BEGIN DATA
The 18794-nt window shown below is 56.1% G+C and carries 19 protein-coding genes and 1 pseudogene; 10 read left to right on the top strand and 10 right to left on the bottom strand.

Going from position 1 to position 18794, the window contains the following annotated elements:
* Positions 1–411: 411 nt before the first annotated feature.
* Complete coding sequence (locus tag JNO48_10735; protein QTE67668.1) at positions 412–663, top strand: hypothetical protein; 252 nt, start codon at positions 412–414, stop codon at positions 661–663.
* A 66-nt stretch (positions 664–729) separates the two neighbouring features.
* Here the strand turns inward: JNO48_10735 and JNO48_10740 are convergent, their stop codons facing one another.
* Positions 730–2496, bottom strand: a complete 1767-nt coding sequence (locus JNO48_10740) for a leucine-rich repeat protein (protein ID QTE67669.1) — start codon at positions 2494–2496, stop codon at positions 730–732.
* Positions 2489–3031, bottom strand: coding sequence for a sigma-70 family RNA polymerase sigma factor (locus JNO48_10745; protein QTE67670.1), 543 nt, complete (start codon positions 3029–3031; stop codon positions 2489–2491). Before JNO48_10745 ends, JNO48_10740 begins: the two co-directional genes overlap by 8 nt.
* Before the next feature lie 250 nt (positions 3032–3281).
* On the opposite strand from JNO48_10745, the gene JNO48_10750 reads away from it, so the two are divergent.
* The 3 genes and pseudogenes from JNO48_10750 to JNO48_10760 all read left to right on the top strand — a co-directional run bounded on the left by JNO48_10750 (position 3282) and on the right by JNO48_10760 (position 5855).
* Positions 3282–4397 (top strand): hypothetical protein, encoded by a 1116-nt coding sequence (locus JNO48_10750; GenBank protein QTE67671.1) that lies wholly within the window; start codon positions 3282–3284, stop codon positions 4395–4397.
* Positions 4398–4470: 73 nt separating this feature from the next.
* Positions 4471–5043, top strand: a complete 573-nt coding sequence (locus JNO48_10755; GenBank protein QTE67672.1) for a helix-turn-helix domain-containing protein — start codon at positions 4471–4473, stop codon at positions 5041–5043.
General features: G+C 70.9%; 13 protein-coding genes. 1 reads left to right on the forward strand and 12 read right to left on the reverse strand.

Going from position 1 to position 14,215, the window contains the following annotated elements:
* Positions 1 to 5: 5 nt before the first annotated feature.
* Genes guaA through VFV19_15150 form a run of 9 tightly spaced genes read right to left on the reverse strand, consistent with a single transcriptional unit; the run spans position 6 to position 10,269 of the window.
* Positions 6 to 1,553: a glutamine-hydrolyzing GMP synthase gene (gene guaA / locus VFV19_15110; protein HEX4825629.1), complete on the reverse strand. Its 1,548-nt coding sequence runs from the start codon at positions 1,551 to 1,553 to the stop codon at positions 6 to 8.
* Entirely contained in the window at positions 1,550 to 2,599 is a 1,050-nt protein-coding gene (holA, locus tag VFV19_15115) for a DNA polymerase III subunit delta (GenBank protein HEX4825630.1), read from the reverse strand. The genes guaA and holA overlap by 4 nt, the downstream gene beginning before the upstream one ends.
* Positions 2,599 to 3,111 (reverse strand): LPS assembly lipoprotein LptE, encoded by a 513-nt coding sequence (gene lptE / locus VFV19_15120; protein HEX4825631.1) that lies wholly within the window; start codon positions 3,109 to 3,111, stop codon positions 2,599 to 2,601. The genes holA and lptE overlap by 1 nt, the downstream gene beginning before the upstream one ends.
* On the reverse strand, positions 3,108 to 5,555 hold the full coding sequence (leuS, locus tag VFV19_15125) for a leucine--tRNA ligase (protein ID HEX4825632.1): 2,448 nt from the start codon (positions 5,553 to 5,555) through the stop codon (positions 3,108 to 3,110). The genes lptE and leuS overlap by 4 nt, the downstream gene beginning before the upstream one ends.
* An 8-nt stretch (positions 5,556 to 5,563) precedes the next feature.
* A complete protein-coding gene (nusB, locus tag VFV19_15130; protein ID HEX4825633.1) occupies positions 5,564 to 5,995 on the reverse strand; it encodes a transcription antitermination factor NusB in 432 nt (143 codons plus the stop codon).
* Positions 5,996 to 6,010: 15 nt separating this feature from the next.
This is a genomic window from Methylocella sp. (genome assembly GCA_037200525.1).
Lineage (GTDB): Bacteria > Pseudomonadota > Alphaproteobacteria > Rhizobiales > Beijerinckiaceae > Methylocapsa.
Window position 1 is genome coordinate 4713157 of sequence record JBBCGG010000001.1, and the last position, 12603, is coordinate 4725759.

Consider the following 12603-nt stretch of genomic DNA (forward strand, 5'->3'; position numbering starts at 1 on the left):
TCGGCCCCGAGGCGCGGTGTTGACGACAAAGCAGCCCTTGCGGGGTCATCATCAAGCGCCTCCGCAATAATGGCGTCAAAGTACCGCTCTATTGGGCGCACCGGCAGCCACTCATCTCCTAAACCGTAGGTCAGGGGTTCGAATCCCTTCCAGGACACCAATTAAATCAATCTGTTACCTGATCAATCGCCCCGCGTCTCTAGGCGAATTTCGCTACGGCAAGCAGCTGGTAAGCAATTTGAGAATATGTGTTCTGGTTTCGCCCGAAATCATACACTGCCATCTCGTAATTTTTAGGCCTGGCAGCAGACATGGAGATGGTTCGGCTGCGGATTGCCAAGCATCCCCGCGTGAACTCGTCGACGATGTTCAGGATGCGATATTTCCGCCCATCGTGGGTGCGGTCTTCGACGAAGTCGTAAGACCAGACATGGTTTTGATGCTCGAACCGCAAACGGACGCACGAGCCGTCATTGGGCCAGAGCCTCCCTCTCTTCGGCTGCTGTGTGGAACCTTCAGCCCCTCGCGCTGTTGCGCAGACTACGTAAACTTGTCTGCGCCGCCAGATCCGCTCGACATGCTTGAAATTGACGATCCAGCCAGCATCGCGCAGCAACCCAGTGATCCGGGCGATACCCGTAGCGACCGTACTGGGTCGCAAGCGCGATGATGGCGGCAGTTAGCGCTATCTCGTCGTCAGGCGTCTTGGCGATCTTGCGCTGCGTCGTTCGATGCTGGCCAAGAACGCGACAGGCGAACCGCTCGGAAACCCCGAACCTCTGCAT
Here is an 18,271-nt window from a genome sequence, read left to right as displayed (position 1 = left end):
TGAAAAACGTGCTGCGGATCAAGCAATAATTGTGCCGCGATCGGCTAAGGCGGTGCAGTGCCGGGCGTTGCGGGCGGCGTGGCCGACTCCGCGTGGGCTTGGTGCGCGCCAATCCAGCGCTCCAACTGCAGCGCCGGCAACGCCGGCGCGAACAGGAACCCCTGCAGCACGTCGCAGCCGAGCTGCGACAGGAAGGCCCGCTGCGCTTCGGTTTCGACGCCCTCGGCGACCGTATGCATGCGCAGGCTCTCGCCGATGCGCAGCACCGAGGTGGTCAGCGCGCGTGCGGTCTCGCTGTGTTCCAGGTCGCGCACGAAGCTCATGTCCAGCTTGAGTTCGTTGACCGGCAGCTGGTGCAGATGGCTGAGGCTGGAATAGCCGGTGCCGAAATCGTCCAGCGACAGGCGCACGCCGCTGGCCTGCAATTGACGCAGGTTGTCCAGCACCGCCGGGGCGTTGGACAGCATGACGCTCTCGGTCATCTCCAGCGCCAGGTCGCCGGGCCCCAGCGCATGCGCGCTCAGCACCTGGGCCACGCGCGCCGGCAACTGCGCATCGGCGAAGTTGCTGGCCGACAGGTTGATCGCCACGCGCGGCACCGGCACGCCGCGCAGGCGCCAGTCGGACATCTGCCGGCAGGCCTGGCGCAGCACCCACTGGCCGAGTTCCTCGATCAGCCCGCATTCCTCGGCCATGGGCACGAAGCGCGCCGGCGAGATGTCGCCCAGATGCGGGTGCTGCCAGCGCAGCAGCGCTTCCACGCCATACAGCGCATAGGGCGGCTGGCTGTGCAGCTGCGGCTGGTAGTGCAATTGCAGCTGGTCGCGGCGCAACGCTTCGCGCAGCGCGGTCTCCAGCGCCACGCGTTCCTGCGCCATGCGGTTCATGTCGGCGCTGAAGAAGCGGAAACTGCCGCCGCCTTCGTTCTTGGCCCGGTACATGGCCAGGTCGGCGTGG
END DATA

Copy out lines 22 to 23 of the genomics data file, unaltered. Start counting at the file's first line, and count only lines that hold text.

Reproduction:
* On the reverse strand, positions 3,108 to 5,555 hold the full coding sequence (leuS, locus tag VFV19_15125) for a leucine--tRNA ligase (protein ID HEX4825632.1): 2,448 nt from the start codon (positions 5,553 to 5,555) through the stop codon (positions 3,108 to 3,110). The genes lptE and leuS overlap by 4 nt, the downstream gene beginning before the upstream one ends.
* An 8-nt stretch (positions 5,556 to 5,563) precedes the next feature.